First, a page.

The need for precision in craniomaxillofacial surgery has necessitated the evolution of new technology to improve patient outcomes and subsequently augment the road to recovery. Surgical planning has variables that may influence outcomes, including the image quality, image acquisition and image processing. Our review focuses on the advancement of three dimensional (3D) printing to create patient-specific constructs and therefore aims to study the current trends in the implementation of 3-D printing in craniofacial surgeries, including preferred 3-D printing techniques and materials, computer-aided design and manufacturing techniques, and outcomes as measured by recent studies.
The authors conducted a systematic review following PRISMA guidelines to query PubMed, Embase, Cochrane library and ProQuest electronic databases. Mesh combinations and synonyms of “3D printing”, “3D printed”, “Craniofacial” were used. The authors included all original human studies that focused on the surgical implementation of 3D-printed implants for craniofacial defects.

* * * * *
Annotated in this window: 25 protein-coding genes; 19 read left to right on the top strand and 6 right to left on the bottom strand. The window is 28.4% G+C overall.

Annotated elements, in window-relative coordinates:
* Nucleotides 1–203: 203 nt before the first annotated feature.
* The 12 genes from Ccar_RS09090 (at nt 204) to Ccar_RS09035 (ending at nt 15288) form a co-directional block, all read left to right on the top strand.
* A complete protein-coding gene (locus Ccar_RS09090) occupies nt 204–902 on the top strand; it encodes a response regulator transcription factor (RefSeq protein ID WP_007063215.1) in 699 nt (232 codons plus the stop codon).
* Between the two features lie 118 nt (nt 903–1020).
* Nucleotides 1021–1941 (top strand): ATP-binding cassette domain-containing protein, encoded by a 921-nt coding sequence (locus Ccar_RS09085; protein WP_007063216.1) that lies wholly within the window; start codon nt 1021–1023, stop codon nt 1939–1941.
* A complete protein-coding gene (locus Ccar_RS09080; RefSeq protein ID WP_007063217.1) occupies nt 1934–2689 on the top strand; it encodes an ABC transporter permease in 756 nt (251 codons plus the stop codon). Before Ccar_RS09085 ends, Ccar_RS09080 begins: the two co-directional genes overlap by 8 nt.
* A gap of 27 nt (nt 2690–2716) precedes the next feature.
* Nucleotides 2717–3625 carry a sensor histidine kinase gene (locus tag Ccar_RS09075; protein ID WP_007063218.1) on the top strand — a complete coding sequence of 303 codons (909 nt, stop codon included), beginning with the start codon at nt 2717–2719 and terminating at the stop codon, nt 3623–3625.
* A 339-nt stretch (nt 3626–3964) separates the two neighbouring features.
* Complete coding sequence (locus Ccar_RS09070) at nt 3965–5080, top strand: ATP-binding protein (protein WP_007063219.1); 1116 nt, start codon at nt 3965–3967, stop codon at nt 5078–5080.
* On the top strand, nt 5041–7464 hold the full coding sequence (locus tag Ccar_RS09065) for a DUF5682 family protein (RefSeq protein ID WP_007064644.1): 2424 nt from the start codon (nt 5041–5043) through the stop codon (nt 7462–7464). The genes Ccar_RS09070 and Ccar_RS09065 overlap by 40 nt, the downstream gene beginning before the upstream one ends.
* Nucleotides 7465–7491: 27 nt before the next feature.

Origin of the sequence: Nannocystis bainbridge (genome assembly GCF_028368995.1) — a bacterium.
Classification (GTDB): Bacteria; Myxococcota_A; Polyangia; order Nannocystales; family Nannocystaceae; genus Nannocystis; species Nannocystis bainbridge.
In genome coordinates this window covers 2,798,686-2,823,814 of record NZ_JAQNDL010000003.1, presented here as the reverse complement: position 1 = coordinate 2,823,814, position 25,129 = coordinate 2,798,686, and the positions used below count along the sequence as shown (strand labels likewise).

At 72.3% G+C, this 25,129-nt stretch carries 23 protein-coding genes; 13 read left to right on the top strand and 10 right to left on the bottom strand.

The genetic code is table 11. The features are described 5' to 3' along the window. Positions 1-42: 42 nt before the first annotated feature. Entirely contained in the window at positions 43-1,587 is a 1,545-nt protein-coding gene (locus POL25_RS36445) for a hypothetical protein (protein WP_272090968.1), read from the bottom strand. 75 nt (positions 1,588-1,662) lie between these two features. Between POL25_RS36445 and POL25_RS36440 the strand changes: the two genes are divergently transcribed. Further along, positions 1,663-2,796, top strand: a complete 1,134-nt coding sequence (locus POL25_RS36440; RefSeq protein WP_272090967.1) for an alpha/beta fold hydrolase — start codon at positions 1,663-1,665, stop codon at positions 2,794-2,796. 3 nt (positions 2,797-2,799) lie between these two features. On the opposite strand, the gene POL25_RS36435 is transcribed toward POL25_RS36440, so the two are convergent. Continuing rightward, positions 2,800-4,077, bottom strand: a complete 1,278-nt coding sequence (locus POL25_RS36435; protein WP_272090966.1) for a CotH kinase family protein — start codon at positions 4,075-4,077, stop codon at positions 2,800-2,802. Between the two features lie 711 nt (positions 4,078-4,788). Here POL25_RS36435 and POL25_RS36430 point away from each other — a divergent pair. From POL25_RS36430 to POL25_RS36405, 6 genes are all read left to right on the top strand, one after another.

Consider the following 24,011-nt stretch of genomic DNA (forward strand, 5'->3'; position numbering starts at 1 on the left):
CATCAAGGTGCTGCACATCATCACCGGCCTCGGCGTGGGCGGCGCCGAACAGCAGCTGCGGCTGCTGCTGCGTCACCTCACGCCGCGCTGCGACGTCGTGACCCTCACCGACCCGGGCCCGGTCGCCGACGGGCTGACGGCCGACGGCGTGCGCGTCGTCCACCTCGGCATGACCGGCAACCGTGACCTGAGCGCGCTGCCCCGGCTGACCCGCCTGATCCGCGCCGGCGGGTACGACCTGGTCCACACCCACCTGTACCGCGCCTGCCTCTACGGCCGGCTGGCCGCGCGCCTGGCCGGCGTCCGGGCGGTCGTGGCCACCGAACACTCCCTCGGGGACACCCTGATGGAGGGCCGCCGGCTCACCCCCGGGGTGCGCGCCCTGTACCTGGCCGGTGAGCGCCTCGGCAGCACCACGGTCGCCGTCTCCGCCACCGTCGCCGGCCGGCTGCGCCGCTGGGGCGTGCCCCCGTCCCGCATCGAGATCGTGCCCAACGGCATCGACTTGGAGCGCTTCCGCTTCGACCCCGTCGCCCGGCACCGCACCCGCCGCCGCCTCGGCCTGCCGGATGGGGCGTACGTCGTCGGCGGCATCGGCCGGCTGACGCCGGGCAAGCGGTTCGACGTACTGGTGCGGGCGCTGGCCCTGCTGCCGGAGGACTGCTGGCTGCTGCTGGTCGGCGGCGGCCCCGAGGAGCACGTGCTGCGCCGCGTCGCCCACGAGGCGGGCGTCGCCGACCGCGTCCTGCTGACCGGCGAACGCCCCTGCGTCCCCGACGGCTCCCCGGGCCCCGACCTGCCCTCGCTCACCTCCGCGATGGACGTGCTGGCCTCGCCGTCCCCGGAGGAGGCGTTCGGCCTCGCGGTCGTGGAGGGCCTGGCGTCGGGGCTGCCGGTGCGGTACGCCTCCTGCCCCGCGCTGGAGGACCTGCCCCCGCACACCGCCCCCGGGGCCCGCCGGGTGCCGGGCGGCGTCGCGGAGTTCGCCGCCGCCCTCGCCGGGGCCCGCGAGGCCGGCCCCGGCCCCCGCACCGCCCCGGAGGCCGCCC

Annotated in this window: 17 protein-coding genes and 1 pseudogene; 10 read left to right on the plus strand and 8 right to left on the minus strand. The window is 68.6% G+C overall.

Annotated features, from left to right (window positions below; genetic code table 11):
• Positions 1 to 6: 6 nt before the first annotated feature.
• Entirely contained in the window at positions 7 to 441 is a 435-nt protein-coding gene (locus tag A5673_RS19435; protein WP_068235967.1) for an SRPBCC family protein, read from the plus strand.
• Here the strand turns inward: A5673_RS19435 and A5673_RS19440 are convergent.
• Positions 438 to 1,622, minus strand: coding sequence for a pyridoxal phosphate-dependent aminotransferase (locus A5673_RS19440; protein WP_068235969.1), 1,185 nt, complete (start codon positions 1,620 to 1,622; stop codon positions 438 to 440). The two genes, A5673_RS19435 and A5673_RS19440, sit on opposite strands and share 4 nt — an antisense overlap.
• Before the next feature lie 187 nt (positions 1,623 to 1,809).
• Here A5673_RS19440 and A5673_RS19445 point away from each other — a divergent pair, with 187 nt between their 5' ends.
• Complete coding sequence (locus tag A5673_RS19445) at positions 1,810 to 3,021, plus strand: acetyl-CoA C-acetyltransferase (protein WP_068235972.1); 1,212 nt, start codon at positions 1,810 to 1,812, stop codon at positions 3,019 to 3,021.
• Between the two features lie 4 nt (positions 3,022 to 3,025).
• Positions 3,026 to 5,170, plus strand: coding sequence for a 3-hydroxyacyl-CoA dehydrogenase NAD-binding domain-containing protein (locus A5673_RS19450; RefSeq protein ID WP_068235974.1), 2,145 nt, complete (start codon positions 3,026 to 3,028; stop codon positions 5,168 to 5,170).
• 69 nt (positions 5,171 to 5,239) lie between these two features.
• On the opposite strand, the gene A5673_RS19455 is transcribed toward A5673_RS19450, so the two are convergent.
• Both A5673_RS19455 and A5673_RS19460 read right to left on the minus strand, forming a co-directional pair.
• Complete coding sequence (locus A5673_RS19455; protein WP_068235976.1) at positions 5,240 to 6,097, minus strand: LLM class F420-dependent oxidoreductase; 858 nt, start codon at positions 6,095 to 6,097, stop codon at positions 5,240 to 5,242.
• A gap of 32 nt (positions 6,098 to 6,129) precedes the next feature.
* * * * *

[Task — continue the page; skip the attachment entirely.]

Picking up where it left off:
After screening 1253 studies, the authors included 49 articles consisting of a total of 745 subjects for qualitative analysis. Titanium (n = 13) and polycaprolactone (n = 6) were the most common 3D printed materials studied while Color Jet Printing (n = 12) and Stereolithography (n = 11) were the most common techniques. All studies that compared implants acquired by 3D printing with those acquired by conventional approaches showed a significantly better prognosis, and reductions in operative time, length of stay, and immediate complications.
The use of patient-specific alternative materials, planning software and 3-D printing techniques shows satisfactory results in craniofacial reconstruction. Future studies should include standard levels of objective measurements to make better comparisons.